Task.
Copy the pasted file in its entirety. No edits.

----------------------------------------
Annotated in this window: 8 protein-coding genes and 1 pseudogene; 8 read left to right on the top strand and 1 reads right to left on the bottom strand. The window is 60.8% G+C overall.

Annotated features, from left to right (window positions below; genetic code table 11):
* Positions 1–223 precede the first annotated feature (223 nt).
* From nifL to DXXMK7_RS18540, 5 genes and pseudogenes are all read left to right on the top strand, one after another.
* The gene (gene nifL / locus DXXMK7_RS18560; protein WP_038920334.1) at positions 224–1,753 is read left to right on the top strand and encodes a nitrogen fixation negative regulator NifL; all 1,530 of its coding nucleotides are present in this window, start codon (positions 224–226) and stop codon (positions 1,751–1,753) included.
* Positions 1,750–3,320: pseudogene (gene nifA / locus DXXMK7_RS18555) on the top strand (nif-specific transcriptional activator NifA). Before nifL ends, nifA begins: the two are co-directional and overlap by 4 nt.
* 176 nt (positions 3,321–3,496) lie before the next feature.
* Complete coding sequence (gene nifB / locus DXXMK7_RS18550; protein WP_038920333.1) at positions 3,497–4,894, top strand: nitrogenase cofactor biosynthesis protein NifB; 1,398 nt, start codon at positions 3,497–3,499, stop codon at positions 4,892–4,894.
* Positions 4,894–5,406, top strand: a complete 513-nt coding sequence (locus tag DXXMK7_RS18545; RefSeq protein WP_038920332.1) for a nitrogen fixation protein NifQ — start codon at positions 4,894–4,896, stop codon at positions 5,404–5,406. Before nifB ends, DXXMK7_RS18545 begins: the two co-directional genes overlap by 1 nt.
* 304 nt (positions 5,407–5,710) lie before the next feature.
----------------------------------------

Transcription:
Annotated in this window: 8 protein-coding genes and 1 pseudogene; 8 read left to right on the top strand and 1 reads right to left on the bottom strand. The window is 60.8% G+C overall.

Annotated features, from left to right (window positions below; genetic code table 11):
* Positions 1–223 precede the first annotated feature (223 nt).
* From nifL to DXXMK7_RS18540, 5 genes and pseudogenes are all read left to right on the top strand, one after another.
* The gene (gene nifL / locus DXXMK7_RS18560; protein WP_038920334.1) at positions 224–1,753 is read left to right on the top strand and encodes a nitrogen fixation negative regulator NifL; all 1,530 of its coding nucleotides are present in this window, start codon (positions 224–226) and stop codon (positions 1,751–1,753) included.
* Positions 1,750–3,320: pseudogene (gene nifA / locus DXXMK7_RS18555) on the top strand (nif-specific transcriptional activator NifA). Before nifL ends, nifA begins: the two are co-directional and overlap by 4 nt.
* 176 nt (positions 3,321–3,496) lie before the next feature.
* Complete coding sequence (gene nifB / locus DXXMK7_RS18550; protein WP_038920333.1) at positions 3,497–4,894, top strand: nitrogenase cofactor biosynthesis protein NifB; 1,398 nt, start codon at positions 3,497–3,499, stop codon at positions 4,892–4,894.
* Positions 4,894–5,406, top strand: a complete 513-nt coding sequence (locus tag DXXMK7_RS18545; RefSeq protein WP_038920332.1) for a nitrogen fixation protein NifQ — start codon at positions 4,894–4,896, stop codon at positions 5,404–5,406. Before nifB ends, DXXMK7_RS18545 begins: the two co-directional genes overlap by 1 nt.
* 304 nt (positions 5,407–5,710) lie before the next feature.